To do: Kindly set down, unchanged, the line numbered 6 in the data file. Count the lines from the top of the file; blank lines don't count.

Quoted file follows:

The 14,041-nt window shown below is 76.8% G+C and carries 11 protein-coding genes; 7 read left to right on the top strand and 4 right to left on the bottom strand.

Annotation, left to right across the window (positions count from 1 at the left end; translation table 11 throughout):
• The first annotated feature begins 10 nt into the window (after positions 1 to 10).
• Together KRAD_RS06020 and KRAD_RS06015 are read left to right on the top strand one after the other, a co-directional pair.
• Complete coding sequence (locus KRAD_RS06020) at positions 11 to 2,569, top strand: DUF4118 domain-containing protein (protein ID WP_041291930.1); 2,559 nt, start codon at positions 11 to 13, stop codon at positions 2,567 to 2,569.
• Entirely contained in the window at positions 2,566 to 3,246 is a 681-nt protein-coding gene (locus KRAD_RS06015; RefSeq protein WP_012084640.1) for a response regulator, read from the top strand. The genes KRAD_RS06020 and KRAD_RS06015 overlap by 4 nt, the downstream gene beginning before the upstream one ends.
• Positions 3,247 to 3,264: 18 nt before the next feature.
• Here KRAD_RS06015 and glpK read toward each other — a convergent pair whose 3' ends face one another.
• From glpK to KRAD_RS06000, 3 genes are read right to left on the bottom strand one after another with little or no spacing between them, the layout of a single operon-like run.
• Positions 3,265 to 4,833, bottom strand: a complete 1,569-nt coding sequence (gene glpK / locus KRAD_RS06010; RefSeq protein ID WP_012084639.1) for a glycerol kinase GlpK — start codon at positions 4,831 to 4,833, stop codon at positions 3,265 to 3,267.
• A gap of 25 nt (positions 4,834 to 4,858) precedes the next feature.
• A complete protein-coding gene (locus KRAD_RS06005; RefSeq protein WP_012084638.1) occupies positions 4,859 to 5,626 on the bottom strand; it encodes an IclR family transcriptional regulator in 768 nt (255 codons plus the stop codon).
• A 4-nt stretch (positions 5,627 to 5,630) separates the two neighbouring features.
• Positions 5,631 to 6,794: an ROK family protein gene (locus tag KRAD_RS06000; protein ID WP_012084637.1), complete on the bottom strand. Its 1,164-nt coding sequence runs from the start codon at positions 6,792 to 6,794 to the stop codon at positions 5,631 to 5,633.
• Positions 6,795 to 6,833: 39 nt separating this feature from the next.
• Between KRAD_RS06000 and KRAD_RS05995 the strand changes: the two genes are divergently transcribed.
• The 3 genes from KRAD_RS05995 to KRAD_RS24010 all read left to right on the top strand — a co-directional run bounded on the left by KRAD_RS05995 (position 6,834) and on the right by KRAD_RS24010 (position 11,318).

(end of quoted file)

• Entirely contained in the window at positions 2,566 to 3,246 is a 681-nt protein-coding gene (locus KRAD_RS06015; RefSeq protein WP_012084640.1) for a response regulator, read from the top strand. The genes KRAD_RS06020 and KRAD_RS06015 overlap by 4 nt, the downstream gene beginning before the upstream one ends.